Drizzlecombe and the Giant’s Basin

A walk of big skies and far-reaching views to one of Dartmoor’s most impressive prehistoric sites.




3 miles (4.8kms)

197ft (60m)
1hr 30min

About the walk

Within minutes of starting this walk you’ll be rewarded with expansive views of some of the widest landscapes Dartmoor has to offer. The focus of the route is Drizzlecombe, which is also known as ‘Thrushelcombe’ – the old moorland name for a thrush was drishel. It's a broad sweep of sloping moorland above the banks of the infant River Plym, renowned for its wealth of prehistoric monuments. The moor’s tallest standing stone or menhir is the Drizzlecombe longstone, 15ft (4.5m) high, and passed at Point 5. This triangular route, largely along rough tracks, is easy to follow, despite passing through a very remote landscape.

A long history

The Drizzlecombe Valley is an important archaeological site for its wealth of Bronze Age monuments, including the impressive Giant’s Cairn. The extensive array includes three stone rows, standing stones, cists, cairns, pounds and hut circles, and evidence of a settlement 4,000 years ago at Whittenknowles Rocks.

Ditsworthy Warren

Remotely situated Ditsworthy Warren House, reached at the end of Point 6, dates from the 16th century. Once known as Ware’s Warren, after the family who lived there, Ditsworthy Warren was at one time the largest commercial rabbit warren on Dartmoor, covering almost 1,100 acres (445ha) and rearing rabbits for food and skins – the practice was banned in the 1950s. More recently the house was used as the location for the Narracott family’s home in the 2011 movie War Horse, much of which was filmed in the surrounding area.

Walk directions

Start from a rough parking area just above the ford of the Sheepstor Brook, near the old Scout Hut at Gutter Tor. Cross the bridge over the stream and follow the rough track to the left of the Scout Hut into broad, sweeping moorland, ascending gently. Look left to see huge, blocky Sheeps Tor, and pointed Leather Tor to its right, both rising above Burrator Reservoir.

Follow the broad track – rocky underfoot – which eventually leads to Eylesbarrow Tin Mine. Before reaching the mine the track levels, with views to Shavercombe and Legis Tors on the south side of the Plym Valley.

Just past a pathside boundary stone of 1917, bear right on a track that descends gently to meet a crossroads of rough paths, with the rounded corner of a dilapidated wall opposite.

Turn right and walk along the edge of Drizzlecombe, with boggy ground below left. Soon pass the remains of old buildings, with sweeping views ahead across Ditsworthy Warren. Where an indistinct track bears left across the combe, keep straight on.

Soon cross a leat. Continue on a broad, grassy path that runs ahead through bracken, with Drizzlecombe below left. The route runs to the left of Eastern Tor ahead. Look left to see the Drizzlecombe Longstone, with another standing stone to its right, and another ahead and to the right of the path. Cross a narrow path and keep ahead, soon bearing slightly left with the grassy path towards the River Plym, passing a recumbent gatepost on the way.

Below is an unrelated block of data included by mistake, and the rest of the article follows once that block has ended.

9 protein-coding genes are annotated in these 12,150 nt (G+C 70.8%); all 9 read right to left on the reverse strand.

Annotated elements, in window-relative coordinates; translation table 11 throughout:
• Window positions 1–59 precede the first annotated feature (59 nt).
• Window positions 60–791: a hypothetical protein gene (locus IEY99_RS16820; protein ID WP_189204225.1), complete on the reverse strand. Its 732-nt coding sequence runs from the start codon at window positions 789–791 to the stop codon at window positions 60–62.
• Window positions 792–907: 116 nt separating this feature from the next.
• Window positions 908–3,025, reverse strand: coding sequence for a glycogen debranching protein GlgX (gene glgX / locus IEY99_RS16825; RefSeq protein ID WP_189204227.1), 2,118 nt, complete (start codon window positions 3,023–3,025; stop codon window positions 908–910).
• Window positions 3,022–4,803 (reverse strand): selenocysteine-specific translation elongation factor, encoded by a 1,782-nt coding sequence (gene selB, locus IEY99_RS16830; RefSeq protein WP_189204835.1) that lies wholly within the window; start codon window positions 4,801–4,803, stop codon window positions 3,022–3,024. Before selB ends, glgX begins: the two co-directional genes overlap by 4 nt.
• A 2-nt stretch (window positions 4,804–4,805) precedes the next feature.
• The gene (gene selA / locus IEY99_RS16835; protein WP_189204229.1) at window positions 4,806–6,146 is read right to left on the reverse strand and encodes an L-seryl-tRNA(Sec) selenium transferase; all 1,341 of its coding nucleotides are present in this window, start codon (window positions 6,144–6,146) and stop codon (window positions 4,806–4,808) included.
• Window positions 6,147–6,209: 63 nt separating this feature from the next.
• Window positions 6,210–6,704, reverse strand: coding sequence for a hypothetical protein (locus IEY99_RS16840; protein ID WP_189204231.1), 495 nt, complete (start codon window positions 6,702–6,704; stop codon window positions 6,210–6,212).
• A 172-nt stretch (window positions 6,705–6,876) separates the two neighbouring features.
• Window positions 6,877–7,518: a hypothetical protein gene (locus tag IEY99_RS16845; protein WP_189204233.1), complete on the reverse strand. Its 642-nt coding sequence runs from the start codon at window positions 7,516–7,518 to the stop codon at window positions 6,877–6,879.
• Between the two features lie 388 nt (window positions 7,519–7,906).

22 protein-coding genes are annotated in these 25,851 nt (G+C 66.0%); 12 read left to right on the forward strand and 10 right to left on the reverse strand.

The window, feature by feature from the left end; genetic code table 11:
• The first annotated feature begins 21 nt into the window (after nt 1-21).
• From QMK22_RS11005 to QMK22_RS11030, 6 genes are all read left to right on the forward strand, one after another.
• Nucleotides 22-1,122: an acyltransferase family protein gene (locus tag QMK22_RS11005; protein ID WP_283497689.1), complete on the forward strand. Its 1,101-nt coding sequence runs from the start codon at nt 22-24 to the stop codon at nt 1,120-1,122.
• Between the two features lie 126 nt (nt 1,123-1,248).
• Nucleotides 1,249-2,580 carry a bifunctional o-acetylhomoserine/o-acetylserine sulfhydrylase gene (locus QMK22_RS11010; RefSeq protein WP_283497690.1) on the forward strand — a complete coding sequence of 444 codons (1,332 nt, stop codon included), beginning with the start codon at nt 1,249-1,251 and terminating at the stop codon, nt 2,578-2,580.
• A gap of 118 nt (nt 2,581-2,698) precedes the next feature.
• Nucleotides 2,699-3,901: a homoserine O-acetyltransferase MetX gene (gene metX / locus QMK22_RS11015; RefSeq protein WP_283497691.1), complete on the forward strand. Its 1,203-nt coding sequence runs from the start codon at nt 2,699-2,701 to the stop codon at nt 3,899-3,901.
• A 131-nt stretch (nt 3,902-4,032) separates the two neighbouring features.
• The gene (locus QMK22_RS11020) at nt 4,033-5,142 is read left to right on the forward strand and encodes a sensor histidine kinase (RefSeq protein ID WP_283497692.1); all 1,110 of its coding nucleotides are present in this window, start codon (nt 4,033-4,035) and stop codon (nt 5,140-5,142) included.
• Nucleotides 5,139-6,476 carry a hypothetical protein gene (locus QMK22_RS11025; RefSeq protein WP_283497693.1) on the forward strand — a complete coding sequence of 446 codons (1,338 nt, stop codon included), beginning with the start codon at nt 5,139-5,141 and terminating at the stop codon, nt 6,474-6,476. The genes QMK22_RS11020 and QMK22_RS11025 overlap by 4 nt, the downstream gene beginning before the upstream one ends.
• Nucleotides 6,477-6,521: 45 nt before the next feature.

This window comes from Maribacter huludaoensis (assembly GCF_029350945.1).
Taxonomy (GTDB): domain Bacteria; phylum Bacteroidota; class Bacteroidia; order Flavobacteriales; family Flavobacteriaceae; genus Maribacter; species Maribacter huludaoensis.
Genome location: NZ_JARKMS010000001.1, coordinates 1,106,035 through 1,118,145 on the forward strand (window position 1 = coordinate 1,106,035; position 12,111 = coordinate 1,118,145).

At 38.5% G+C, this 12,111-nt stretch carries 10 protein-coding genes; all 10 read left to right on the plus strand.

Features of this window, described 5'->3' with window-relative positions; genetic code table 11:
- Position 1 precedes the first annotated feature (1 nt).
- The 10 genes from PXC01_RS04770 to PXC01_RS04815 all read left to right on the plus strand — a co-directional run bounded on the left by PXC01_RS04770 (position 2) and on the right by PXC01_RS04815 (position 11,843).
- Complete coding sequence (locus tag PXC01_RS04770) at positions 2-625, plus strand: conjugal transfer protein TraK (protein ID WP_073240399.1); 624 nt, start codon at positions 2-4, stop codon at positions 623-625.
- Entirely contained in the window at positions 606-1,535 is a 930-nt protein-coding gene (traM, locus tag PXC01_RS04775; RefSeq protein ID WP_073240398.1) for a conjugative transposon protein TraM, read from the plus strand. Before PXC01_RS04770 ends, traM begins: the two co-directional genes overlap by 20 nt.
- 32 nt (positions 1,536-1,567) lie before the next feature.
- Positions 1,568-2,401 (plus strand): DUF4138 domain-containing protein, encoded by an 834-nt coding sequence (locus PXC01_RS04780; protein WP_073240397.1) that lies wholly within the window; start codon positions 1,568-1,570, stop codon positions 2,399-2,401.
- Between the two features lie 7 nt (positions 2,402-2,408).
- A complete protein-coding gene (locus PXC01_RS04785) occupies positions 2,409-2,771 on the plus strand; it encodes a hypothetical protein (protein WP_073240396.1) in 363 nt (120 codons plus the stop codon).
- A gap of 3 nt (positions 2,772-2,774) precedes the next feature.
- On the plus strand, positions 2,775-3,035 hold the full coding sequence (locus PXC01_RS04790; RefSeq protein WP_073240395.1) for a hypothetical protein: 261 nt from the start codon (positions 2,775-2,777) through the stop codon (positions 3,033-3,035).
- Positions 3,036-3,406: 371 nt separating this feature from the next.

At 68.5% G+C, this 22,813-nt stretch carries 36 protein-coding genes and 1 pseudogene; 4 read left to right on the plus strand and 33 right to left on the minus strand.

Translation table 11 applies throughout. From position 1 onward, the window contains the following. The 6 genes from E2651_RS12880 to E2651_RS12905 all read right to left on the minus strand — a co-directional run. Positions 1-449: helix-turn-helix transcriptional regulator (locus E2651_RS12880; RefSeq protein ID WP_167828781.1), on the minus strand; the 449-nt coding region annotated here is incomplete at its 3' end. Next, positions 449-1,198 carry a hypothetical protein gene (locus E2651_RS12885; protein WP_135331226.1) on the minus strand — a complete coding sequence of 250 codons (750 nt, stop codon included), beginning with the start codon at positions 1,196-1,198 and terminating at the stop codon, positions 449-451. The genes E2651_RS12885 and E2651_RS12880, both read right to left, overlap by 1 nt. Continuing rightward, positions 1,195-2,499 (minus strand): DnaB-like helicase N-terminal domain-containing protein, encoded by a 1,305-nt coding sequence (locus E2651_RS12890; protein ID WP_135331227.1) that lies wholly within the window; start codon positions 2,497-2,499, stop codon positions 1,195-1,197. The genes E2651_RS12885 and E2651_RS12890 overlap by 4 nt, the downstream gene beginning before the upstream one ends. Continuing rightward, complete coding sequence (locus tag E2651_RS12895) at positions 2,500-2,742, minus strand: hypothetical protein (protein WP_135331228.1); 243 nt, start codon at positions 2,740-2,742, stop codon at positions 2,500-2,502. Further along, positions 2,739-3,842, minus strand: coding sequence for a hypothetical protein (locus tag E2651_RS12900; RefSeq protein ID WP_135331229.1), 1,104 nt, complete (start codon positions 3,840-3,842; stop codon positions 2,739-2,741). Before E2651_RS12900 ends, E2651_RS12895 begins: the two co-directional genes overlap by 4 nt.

Meet a cart track that runs left towards the stone rows, and turn right. Follow the rutted track parallel to the River Plym. Scrubby conifers and dilapidated walls appear ahead, marking the site of Ditsworthy Warren House, overlooking the Plym Valley.

Pass the house, and cross a small stream to meet a broad and muddy track. Bear right along it; craggy Gutter Tor soon comes into view ahead, and later the conifers around the Scout Hut, right.

Pass round a gate. A few paces later, bear right across rough grassland to meet the approach lane to the parking area, and turn right to return to your car.

Additional information

Rough tracks and grassy moorland paths, often wet underfoot


Under control at all times; on lead in nesting season (1 March–15 July)

OS Explorer OL9 Dartmoor

Parking area near Gutter Tor Scout Hut

None on route

<p>Do not attempt in misty weather; much of the route is very wet after heavy rainfall</p>

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About the area

Discover Devon

With magnificent coastlines, two historic cities and the world-famous Dartmoor National Park, Devon sums up all that is best about the British landscape. For centuries it has been a fashionable and much loved holiday destination – especially south Devon’s glorious English Riviera.

Close to the English Riviera lies Dartmoor, one of the south-west’s most spectacular landscapes. The National Park, which contains Dartmoor, covers 365 square miles and includes many fascinating geological features – isolated granite tors and two summits exceeding 2,000 feet among them. 

Not surprisingly, in Dartmoor the walking opportunities are enormous. Cycling in the two National Parks is also extremely popular and there is a good choice of off-road routes taking you to the heart of Dartmoor and Exmoor. Devon’s towns and cities offer stimulating alternatives to the rigours of the countryside.

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